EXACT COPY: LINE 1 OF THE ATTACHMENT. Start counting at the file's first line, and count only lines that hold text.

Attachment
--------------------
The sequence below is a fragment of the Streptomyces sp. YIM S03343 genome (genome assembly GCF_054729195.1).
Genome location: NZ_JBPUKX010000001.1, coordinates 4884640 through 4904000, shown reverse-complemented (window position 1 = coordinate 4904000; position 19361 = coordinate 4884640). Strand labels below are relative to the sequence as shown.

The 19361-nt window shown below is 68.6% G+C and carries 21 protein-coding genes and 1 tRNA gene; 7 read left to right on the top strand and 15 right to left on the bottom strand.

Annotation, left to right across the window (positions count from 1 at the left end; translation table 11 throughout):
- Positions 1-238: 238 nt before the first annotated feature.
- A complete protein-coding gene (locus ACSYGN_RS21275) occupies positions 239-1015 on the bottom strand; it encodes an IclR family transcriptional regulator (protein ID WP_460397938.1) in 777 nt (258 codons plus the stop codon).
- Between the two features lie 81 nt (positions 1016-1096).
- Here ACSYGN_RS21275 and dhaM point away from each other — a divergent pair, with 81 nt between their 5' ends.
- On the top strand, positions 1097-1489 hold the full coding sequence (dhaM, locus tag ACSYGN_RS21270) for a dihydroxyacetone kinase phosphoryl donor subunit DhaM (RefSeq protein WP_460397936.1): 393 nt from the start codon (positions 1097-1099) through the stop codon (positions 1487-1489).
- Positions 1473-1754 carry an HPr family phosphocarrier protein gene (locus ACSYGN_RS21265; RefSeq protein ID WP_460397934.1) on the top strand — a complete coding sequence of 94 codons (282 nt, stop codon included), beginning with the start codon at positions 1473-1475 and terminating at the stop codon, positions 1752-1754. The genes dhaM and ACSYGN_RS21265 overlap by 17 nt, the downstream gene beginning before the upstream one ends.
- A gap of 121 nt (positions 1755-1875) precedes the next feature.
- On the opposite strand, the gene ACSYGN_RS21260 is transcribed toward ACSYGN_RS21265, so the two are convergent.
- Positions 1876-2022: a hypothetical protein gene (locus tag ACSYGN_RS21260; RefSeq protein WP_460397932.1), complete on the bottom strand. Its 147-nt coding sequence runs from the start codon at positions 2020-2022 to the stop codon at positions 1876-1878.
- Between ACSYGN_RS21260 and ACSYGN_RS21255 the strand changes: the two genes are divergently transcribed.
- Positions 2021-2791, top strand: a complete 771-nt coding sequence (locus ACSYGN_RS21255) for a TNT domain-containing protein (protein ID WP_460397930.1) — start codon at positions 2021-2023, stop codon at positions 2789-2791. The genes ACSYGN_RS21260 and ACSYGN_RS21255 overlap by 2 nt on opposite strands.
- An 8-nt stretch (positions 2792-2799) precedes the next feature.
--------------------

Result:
The sequence below is a fragment of the Streptomyces sp. YIM S03343 genome (genome assembly GCF_054729195.1).